Once home, I got out a big bowl to put all the meat in, a cutting board, a hatchet-like meat cleaver, zip-loc baggies, and a food scale. I chopped up all the meat into servable sized hunks. Don't chop too small, because the pulling and tearing is healthy for the teeth. Example: Juliet is very small so I chop a chicken wing drummette in two pieces. It took about an 45 minutes to cut, bag, and weigh the food. You don't have to put the variety that I did in each bag, I just happened to buywhat was a good price, and added more meat that I already had in the freezer.

   They suggest to feed your dog 2%-3% of the total body weight. Juliet is slim and extremely active, and weighs 4.5 pounds, that's 72 oz. Multiply that by 3% and I should feed her a little over 2 ounces of food. I offer her more than this amount, because she never is still. If she hasn't finished her food, I wait about fifteen minutes, then refrigerate the leftovers, and offer it to her in the morning. This usually works out well, a small treat in the morning and her main meal at night. If Juliet eats all her dinner, as she sometimes does, she'll get a chicken neck or a chicken's foot at a goodie in the morning. She'll clink her dinner bowl when she's hungry, and I'll again, offer a neck or foot. The ultimate treat for Juliet is a teaspoon sized piece of chicken liver mounded with a tsp of ground turkey, then frozen individually on (sprayed) waxed paper until frozen, then they all go together in a ziploc bag. My dog knows what you're talking about when you ask her if she wants a popsicle! It's the ultimate treat! If Juliet begins to gain weight, I'd be more cautious about the amount of food she eats, but while she's still just a year old pup, highly active, and very slender, she gets as much as she wants/needs.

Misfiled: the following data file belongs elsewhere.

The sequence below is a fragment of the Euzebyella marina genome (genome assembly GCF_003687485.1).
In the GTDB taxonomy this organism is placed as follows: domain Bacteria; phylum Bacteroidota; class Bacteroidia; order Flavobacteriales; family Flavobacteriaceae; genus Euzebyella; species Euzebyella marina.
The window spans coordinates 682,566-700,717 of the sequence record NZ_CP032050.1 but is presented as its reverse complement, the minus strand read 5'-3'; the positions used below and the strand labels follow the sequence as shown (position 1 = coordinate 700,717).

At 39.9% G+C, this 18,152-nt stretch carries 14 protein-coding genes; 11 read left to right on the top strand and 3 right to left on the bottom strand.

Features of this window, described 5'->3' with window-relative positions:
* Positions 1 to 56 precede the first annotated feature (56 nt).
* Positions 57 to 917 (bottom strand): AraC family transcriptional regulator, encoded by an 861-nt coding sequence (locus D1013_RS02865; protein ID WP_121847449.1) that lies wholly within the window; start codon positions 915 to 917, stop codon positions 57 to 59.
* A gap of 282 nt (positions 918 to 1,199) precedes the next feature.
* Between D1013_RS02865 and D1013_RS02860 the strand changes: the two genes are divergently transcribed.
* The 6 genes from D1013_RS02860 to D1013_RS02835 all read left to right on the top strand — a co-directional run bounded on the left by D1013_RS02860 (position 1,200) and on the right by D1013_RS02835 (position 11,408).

Juliet used to be a sissy. She didn't want to get dirty, and didn't want to get her paws involved in eating (pulling). I followed my instincts, knowing that nobody starves when food is present, and she finally bent to hunger and dug in. Now she's a pro!

   It takes longer for a dog to eat raw food than it does to crunch kibble. It's also messier. My suggestion is to feed your dog in his crate, lined with newspaper. Until Juliet got the hang of eating raw, she was pretty messy and wanted to drag her goodies all over the carpet. Now she eats from her bowl in the kitchen. I do put a small (old) dishtowel down in front of her bowl so she can "work" her meat. She still tries to bring her meal into the family room, and if she insists, I just move her and her food into her crate. Her crate is NOT a punishment place, so she's totally casual about taking her meal crateside.
   I'm a relaxed pet owner and if we have leftovers that I feel she can tolerate, I'll toss that in her bowl with her regular meal.  Variety, the spice of life!
  Feeding this way is a little more complicated than dumping a scoop from a bag.  You have to shop, chop, bag, freeze, and then remember when you feed dinner to put a new bag of frozen food into the fridge to defrost.  You also have to watch your dog eat, (dogs sometimes choke when they first start eating raw food - Juliet never has), and then you have to clean off your dog's face afterwards.  No big deal, a damp paper towel does the trick.  I have meals down to an art!  When I go out of town my family knows the routine.  Easy, as long as the meat is bagged up.  Good luck!

No comments:

Post a Comment